When Tenants Sue Landlords for Millions and Succeed, What are your Options?

July 27, 2015

When a building owner leases premises to a tenant, it takes the risk that those using the premises may suffer injuries or damage. The possibility of the tenant or others suing the landlord is always present. Two landlords in particular found out just how real that possibility is.


In June 2015, a balcony broke off of the side of an apartment building in Berkeley, California. The 13 people on the balcony at the time plunged five stories. Six young people, five of them students from Ireland, died from their injuries. Seven others suffered serious injuries.


Due to the ages of the victims and the traumatic nature of the accident, the building owner and its contractors will likely face lawsuits seeking millions of dollars in damages. A similar collapse occurred in 1996 at a San Francisco apartment complex, killing one and injuring 14. The landlord paid $13.5 million to settle the ensuing lawsuits.


The owner of the Berkeley building will probably have some legal liability for the accident. The amount will depend on how much of the blame shifts to the contractor who built the complex. Suppose, however, that the total damages were $20 million (the 1996 settlement increased to 2015 prices), and the landlord and contractor share liability 50-50. That still leaves the landlord liable for $10 million.


In another case, a Rhode Island manufacturing building burned down. The manufacturer had sold the complex the year before but continued operations in one building under a lease with the new owners. The sales agreement required the manufacturer to maintain the building.


Several months after the sale, underground pipes feeding the automatic sprinkler system sprung leaks. A bitter cold snap the next month froze pipes and the system's pump. The tenants reported the problem to the landlord's maintenance man, who promised to make repairs. The landlords received a few thousand dollars for the damage from their insurance company. However, only a few hundred dollars of repairs were made.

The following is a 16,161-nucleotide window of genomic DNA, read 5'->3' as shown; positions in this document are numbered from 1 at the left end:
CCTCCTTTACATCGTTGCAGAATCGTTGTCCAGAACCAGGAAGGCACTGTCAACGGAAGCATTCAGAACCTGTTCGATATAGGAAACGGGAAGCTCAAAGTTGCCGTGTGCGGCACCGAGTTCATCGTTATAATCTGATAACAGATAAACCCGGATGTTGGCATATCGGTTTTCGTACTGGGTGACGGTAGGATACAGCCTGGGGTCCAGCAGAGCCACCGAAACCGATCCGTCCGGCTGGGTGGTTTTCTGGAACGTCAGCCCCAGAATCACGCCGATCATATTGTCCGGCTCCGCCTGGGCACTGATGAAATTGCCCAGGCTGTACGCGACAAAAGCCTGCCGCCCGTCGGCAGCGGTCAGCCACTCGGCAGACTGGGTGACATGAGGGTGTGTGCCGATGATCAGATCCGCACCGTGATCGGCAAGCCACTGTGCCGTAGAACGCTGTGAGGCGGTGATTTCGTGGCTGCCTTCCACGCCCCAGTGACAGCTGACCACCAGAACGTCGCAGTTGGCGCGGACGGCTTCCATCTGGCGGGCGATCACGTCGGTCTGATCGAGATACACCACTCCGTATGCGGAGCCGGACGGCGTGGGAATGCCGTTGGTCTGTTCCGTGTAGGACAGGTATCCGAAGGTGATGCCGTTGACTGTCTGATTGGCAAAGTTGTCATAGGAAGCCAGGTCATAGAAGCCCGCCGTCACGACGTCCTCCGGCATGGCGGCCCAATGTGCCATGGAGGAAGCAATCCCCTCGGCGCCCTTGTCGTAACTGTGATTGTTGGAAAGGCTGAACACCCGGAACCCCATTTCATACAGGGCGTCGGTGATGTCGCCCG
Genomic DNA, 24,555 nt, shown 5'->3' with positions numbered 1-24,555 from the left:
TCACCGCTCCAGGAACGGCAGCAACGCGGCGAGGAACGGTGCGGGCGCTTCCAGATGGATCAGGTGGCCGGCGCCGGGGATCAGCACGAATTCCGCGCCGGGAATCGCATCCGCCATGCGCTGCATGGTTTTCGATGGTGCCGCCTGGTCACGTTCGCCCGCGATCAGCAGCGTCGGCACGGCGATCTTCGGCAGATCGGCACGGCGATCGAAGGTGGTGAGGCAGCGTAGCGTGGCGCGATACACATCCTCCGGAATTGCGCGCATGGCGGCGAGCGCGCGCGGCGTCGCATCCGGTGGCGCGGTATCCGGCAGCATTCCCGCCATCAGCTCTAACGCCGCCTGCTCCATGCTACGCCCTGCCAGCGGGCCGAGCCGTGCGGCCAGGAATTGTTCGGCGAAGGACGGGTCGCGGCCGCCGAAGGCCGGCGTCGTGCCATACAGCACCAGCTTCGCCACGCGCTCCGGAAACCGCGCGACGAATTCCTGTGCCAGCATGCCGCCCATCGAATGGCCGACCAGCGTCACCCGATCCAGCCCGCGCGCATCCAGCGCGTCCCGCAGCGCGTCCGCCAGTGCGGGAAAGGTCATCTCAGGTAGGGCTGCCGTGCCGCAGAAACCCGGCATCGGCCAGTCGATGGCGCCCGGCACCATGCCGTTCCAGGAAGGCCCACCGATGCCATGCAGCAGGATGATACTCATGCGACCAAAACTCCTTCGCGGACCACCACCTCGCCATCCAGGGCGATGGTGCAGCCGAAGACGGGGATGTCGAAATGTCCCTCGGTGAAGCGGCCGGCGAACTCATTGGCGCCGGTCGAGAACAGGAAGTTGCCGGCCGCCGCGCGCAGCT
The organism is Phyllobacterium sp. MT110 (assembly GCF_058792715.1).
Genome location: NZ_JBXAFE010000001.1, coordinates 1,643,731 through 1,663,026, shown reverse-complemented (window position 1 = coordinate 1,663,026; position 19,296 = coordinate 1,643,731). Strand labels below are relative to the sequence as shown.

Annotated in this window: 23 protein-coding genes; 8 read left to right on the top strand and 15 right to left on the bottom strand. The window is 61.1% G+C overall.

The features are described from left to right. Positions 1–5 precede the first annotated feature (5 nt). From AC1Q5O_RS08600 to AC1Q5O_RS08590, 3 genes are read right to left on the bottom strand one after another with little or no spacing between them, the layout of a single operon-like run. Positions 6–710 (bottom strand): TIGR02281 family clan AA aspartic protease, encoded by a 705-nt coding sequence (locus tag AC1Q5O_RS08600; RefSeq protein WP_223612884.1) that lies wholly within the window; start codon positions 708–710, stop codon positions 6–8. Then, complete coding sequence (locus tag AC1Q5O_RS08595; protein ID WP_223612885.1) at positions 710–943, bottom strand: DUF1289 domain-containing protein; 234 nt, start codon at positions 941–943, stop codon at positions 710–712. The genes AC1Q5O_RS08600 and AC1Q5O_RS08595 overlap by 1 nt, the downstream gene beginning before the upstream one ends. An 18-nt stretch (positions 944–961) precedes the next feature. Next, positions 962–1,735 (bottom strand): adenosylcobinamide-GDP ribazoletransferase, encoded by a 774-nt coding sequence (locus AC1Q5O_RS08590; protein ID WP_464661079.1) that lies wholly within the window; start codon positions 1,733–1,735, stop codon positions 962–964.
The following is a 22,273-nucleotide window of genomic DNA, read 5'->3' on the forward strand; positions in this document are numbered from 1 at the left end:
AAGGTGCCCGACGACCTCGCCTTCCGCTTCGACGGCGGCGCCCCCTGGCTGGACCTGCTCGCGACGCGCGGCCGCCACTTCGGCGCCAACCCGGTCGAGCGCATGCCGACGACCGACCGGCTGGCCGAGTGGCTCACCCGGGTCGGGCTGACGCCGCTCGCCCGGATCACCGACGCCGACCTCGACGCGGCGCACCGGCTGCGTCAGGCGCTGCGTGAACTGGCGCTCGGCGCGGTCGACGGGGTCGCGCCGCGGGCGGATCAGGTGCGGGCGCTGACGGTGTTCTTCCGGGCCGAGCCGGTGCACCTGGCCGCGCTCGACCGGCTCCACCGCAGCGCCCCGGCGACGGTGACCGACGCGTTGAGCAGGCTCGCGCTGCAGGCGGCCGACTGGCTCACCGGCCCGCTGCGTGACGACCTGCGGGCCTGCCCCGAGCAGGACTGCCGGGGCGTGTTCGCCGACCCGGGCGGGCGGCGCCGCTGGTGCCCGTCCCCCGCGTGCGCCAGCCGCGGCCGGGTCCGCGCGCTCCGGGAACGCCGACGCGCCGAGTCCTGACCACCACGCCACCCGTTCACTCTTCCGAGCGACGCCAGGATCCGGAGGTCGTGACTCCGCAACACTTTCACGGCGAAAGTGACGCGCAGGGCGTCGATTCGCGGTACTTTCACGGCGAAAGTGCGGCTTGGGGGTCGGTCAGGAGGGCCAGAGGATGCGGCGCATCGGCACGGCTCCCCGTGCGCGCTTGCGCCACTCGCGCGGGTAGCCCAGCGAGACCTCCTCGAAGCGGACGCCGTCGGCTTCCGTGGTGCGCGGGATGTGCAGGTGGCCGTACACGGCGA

The building caught fire in the spring, and the water in the sprinkler system lasted 20 seconds. The manufacturer lost all of its machinery, equipment and inventory. It eventually became insolvent. The sole stockholder sued the landlords for, among other things, failing to maintain the sprinkler system. The landlords pointed to the sales agreement's requirement that the tenant maintain the building.


However, the trial and appellate courts awarded hundreds of thousands of dollars in damages to the manufacturer. The courts noted that the sprinkler system was part of the premises under the landlords' control. They also found that the landlords had voluntarily agreed to fix the problem. The courts said that the failure to repair the sprinkler system, when the landlords knew the tenant's operation was particularly vulnerable to fire damage, showed a lack of reasonable care. Finally, they concluded that an operable sprinkler system would have contained the fire with minimal damage.


In both of these cases, the landlords were liable for millions of dollars at today's prices. This shows how vital it is for landlords to carry large amounts of liability insurance, including umbrella policies. Short of not having enough coverage, a building owner would either have to pay this out of pocket, sell the building or sell other assets. Bankruptcy is also an option, but the Landlord will still have to liquidate the assets to pay the debtors, including the injured parties. Disaster may be unlikely, but lots of insurance is essential if it happens.


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